To shorten the tale, Fuamnach turns Etain into a butterfly and creates a storm to blow her away. Etain eventually lands on the windowsill of Ulster chieftain, Etar, and falls into the goblet of Etar’s wife, who swallows her.
Nine months later, Etar’s wife gives birth to a baby girl, Etain, who looks exactly as she did before.
She grows up to marry Eochaidh, High King of Ireland, and has no memory of her previous fairy life.
When Midir finally finds her again, he challenges the High King to a game of fichel, which is a bit like chess.
A number of games are played for ever-increasing stakes and, upon losing one of these games, the King orders Midir to build a road across Corlea Bog.
“And it was only in the 90s that they actually found an ancient road in the bog. But for centuries, the people were explaining, through these stories, that there was a road in the bog,” said Ann.
The legend of Midir and Etain certainly brings an element of magic and intrigue to the discovery of the bog road, which dates back to the Iron Age - much like the fairy forts dotted around the country.
The road, according to legend, was built from oak and, in ancient folklore, the oak tree was considered the king of the forest.
But there were a number of other trees that had various roles in Irish folklore.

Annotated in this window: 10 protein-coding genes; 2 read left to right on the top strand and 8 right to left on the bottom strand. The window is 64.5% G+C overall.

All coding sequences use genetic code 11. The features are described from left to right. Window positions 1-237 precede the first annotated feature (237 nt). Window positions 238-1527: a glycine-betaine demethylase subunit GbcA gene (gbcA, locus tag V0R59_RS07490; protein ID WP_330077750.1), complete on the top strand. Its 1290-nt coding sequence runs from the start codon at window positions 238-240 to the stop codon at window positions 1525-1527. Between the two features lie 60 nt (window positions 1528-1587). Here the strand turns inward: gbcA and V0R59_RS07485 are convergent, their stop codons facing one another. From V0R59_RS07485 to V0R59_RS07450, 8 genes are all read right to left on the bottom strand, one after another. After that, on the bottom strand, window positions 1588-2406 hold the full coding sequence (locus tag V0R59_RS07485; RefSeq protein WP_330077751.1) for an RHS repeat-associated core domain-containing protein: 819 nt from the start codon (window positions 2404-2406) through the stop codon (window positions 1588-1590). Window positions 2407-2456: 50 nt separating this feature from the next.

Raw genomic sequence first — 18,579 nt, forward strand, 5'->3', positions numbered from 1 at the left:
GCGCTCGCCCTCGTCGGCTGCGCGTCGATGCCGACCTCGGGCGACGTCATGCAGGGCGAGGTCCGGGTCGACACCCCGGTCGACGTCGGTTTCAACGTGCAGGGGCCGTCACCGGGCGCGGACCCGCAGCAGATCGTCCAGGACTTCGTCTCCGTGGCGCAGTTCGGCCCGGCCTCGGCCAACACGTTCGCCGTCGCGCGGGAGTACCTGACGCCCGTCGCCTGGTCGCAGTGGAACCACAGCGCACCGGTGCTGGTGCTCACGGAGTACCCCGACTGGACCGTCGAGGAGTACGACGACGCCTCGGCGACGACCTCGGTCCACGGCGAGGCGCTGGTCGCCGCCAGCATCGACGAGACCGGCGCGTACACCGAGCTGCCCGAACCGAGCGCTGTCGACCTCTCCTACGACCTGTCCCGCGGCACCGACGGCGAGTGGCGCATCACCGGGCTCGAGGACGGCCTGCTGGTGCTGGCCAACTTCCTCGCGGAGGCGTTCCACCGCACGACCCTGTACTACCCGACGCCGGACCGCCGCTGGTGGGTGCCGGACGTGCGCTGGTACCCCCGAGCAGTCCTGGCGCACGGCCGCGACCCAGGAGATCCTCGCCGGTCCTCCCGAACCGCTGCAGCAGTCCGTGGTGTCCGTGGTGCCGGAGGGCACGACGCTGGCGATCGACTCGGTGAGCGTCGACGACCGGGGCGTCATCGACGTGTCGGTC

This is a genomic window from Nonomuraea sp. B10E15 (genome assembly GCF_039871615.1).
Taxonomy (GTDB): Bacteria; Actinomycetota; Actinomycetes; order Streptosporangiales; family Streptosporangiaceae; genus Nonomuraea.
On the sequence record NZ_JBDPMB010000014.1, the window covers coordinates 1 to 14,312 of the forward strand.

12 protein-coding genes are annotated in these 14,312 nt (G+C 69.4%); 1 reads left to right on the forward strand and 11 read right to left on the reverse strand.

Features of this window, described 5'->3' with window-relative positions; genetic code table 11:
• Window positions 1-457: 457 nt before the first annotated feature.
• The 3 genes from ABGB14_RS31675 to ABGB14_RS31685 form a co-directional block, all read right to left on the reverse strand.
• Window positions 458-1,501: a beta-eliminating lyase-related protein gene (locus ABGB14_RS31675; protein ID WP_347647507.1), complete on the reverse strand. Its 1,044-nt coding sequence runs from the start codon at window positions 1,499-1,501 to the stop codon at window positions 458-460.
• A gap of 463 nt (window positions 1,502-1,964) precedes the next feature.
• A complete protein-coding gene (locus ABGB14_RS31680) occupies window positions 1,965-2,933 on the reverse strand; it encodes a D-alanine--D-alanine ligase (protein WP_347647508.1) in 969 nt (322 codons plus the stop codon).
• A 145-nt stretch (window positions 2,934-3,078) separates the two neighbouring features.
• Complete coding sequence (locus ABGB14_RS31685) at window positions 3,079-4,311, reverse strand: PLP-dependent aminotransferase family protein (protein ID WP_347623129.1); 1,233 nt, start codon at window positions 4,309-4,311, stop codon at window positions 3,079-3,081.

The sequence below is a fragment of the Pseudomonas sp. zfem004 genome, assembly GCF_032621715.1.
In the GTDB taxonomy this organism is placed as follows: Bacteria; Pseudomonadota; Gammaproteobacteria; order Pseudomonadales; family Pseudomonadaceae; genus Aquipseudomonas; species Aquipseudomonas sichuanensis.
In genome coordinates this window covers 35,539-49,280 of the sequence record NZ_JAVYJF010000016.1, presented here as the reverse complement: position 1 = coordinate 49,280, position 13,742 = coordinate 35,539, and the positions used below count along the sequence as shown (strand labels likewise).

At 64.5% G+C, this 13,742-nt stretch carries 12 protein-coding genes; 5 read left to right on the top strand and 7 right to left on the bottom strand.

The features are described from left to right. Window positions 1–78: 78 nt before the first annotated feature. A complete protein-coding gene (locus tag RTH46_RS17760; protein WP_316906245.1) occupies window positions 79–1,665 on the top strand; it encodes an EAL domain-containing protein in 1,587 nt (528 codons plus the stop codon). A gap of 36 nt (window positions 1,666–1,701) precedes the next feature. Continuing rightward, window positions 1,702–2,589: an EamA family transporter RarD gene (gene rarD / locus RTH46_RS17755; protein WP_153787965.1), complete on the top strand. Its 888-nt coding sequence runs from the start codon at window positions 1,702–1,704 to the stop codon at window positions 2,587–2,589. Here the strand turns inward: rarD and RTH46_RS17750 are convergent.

Oak was supposed to protect against evil. The beech tree was always known as a wishing tree. Ash had healing properties. The list goes on.
“There’s always been a yew tree in a graveyard,” Annette explained.
“But those trees would have been there long before the graveyards and a lot of the graveyard locations were chosen because the yew tree made it such a sacred space.”
Even in the story of Midir and Etain, it is said that a wand of hazel was used by Fuamnach to turn Etain into a butterfly, and again later in the story when Etain and Midir turn into swans and make their escape from Tara.
Furthermore, Eochaidh uses rods of yew, inscribed with Ogham letters to track the fairy lovers to Brí Léith (Ardagh Mountain).
With these stories in mind, and the stories surrounding the sacred fairy trees, the Ardagh Heritage Centre recently launched their tree fairies, to introduce children to Ogham and the stories and folklore attached to our native trees.
“The idea behind the Tree Fairies is our love of the trees. The forest here is of native trees and there’s not many of those left,” Ann explained, referring to the beautiful deciduous forest located near the heritage village of Ardagh.
“One per cent of the country is made up of deciduous forest today. There was a time when the whole country was covered in them. All the Coillte forests are made up of pine. So it’s a little treasure,” Annette agreed.